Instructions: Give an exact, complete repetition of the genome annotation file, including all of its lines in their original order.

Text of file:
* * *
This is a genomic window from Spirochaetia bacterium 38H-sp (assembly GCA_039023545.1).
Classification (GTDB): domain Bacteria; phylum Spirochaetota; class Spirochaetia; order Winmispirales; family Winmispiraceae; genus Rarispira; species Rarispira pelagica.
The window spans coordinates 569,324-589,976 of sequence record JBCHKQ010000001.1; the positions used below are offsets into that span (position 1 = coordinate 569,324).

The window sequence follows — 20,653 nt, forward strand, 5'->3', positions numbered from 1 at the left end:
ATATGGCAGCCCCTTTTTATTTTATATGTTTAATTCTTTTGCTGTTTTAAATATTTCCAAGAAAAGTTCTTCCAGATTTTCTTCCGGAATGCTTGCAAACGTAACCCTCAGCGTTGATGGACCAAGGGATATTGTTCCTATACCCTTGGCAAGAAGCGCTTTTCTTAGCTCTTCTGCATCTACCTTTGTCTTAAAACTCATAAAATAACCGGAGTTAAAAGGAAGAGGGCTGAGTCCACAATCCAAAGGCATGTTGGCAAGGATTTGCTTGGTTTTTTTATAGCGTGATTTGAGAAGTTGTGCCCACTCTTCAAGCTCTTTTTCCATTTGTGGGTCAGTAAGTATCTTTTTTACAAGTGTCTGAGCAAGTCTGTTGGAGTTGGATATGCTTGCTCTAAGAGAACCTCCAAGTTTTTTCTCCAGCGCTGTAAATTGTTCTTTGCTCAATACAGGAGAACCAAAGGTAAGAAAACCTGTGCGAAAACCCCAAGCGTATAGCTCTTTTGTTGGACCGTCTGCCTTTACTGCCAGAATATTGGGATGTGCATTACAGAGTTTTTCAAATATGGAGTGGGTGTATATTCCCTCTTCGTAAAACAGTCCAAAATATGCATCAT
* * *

This is a genomic window from Spirochaetia bacterium 38H-sp (assembly GCA_039023545.1).
Classification (GTDB): domain Bacteria; phylum Spirochaetota; class Spirochaetia; order Winmispirales; family Winmispiraceae; genus Rarispira; species Rarispira pelagica.
The window spans coordinates 569,324-589,976 of sequence record JBCHKQ010000001.1; the positions used below are offsets into that span (position 1 = coordinate 569,324).

The window sequence follows — 20,653 nt, forward strand, 5'->3', positions numbered from 1 at the left end:
ATATGGCAGCCCCTTTTTATTTTATATGTTTAATTCTTTTGCTGTTTTAAATATTTCCAAGAAAAGTTCTTCCAGATTTTCTTCCGGAATGCTTGCAAACGTAACCCTCAGCGTTGATGGACCAAGGGATATTGTTCCTATACCCTTGGCAAGAAGCGCTTTTCTTAGCTCTTCTGCATCTACCTTTGTCTTAAAACTCATAAAATAACCGGAGTTAAAAGGAAGAGGGCTGAGTCCACAATCCAAAGGCATGTTGGCAAGGATTTGCTTGGTTTTTTTATAGCGTGATTTGAGAAGTTGTGCCCACTCTTCAAGCTCTTTTTCCATTTGTGGGTCAGTAAGTATCTTTTTTACAAGTGTCTGAGCAAGTCTGTTGGAGTTGGATATGCTTGCTCTAAGAGAACCTCCAAGTTTTTTCTCCAGCGCTGTAAATTGTTCTTTGCTCAATACAGGAGAACCAAAGGTAAGAAAACCTGTGCGAAAACCCCAAGCGTATAGCTCTTTTGTTGGACCGTCTGCCTTTACTGCCAGAATATTGGGATGTGCATTACAGAGTTTTTCAAATATGGAGTGGGTGTATATTCCCTCTTCGTAAAACAGTCCAAAATATGCATCAT